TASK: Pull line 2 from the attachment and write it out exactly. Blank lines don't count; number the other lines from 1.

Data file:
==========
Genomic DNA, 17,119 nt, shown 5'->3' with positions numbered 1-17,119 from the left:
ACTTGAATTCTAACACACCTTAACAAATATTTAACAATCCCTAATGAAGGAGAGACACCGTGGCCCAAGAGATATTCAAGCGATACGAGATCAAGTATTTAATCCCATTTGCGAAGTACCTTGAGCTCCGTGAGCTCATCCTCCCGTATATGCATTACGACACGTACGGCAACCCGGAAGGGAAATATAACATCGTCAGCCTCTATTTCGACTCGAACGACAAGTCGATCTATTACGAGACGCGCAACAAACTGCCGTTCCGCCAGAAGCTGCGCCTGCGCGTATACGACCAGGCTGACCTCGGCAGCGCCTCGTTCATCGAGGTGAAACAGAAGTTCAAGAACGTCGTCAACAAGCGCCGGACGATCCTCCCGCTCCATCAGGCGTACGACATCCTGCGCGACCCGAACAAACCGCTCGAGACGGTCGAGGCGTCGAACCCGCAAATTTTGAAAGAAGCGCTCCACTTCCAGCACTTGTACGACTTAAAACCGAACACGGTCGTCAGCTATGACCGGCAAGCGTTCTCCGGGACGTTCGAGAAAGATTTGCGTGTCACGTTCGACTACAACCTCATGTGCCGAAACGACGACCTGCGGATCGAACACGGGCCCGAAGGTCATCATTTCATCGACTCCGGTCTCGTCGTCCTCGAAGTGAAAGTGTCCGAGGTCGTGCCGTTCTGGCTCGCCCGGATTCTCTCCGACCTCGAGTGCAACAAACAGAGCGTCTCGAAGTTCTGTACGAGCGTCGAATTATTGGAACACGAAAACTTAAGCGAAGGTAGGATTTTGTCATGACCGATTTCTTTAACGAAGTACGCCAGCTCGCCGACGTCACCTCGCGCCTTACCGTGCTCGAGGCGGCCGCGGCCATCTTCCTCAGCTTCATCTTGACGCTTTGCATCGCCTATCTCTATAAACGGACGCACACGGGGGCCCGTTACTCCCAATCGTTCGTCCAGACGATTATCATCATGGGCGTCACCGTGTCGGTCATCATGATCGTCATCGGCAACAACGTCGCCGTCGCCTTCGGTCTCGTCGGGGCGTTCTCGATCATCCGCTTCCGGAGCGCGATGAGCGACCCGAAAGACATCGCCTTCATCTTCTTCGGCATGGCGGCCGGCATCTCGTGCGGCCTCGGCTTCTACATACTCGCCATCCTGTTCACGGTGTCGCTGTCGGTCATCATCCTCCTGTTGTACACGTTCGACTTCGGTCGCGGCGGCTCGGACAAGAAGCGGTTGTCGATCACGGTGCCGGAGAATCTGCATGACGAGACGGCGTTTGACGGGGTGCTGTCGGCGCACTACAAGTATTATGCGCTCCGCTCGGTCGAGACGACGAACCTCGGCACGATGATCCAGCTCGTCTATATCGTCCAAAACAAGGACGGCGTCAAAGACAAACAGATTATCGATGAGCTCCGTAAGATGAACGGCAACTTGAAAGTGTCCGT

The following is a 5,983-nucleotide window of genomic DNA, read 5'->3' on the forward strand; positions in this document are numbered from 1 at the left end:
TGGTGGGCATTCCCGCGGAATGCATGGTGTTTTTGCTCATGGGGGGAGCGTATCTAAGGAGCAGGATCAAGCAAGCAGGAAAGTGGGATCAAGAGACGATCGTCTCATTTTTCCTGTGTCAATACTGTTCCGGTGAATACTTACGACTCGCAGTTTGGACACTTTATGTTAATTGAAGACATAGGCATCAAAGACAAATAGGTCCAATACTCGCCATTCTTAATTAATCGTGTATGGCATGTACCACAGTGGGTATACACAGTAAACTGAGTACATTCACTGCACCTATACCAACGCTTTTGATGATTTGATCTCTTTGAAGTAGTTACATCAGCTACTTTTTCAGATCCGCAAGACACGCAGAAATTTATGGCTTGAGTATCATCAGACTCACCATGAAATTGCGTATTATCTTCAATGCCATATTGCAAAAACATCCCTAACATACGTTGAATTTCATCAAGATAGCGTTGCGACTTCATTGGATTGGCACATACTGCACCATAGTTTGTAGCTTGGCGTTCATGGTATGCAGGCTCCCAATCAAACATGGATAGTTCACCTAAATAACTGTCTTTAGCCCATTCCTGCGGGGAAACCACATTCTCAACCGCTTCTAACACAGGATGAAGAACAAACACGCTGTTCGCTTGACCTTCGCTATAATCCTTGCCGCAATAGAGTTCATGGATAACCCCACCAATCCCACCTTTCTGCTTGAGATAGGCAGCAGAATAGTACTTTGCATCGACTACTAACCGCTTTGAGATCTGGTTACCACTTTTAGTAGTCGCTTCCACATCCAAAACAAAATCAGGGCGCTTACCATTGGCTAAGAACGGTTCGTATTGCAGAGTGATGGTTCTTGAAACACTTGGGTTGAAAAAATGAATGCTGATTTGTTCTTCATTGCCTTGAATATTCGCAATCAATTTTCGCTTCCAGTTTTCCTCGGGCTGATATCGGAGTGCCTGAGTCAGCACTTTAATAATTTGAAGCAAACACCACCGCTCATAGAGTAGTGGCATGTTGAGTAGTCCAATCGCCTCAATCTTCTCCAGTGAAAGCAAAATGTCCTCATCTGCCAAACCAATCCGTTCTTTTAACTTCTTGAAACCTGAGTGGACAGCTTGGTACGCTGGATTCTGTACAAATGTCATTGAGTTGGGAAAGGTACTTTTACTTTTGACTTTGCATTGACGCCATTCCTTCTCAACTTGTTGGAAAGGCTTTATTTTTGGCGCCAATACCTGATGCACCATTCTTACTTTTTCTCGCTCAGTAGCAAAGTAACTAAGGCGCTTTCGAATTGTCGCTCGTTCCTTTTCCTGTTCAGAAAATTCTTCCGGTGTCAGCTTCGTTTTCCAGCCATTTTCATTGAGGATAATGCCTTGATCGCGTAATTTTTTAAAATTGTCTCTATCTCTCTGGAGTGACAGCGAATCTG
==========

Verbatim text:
ACTTGAATTCTAACACACCTTAACAAATATTTAACAATCCCTAATGAAGGAGAGACACCGTGGCCCAAGAGATATTCAAGCGATACGAGATCAAGTATTTAATCCCATTTGCGAAGTACCTTGAGCTCCGTGAGCTCATCCTCCCGTATATGCATTACGACACGTACGGCAACCCGGAAGGGAAATATAACATCGTCAGCCTCTATTTCGACTCGAACGACAAGTCGATCTATTACGAGACGCGCAACAAACTGCCGTTCCGCCAGAAGCTGCGCCTGCGCGTATACGACCAGGCTGACCTCGGCAGCGCCTCGTTCATCGAGGTGAAACAGAAGTTCAAGAACGTCGTCAACAAGCGCCGGACGATCCTCCCGCTCCATCAGGCGTACGACATCCTGCGCGACCCGAACAAACCGCTCGAGACGGTCGAGGCGTCGAACCCGCAAATTTTGAAAGAAGCGCTCCACTTCCAGCACTTGTACGACTTAAAACCGAACACGGTCGTCAGCTATGACCGGCAAGCGTTCTCCGGGACGTTCGAGAAAGATTTGCGTGTCACGTTCGACTACAACCTCATGTGCCGAAACGACGACCTGCGGATCGAACACGGGCCCGAAGGTCATCATTTCATCGACTCCGGTCTCGTCGTCCTCGAAGTGAAAGTGTCCGAGGTCGTGCCGTTCTGGCTCGCCCGGATTCTCTCCGACCTCGAGTGCAACAAACAGAGCGTCTCGAAGTTCTGTACGAGCGTCGAATTATTGGAACACGAAAACTTAAGCGAAGGTAGGATTTTGTCATGACCGATTTCTTTAACGAAGTACGCCAGCTCGCCGACGTCACCTCGCGCCTTACCGTGCTCGAGGCGGCCGCGGCCATCTTCCTCAGCTTCATCTTGACGCTTTGCATCGCCTATCTCTATAAACGGACGCACACGGGGGCCCGTTACTCCCAATCGTTCGTCCAGACGATTATCATCATGGGCGTCACCGTGTCGGTCATCATGATCGTCATCGGCAACAACGTCGCCGTCGCCTTCGGTCTCGTCGGGGCGTTCTCGATCATCCGCTTCCGGAGCGCGATGAGCGACCCGAAAGACATCGCCTTCATCTTCTTCGGCATGGCGGCCGGCATCTCGTGCGGCCTCGGCTTCTACATACTCGCCATCCTGTTCACGGTGTCGCTGTCGGTCATCATCCTCCTGTTGTACACGTTCGACTTCGGTCGCGGCGGCTCGGACAAGAAGCGGTTGTCGATCACGGTGCCGGAGAATCTGCATGACGAGACGGCGTTTGACGGGGTGCTGTCGGCGCACTACAAGTATTATGCGCTCCGCTCGGTCGAGACGACGAACCTCGGCACGATGATCCAGCTCGTCTATATCGTCCAAAACAAGGACGGCGTCAAAGACAAACAGATTATCGATGAGCTCCGTAAGATGAACGGCAACTTGAAAGTGTCCGT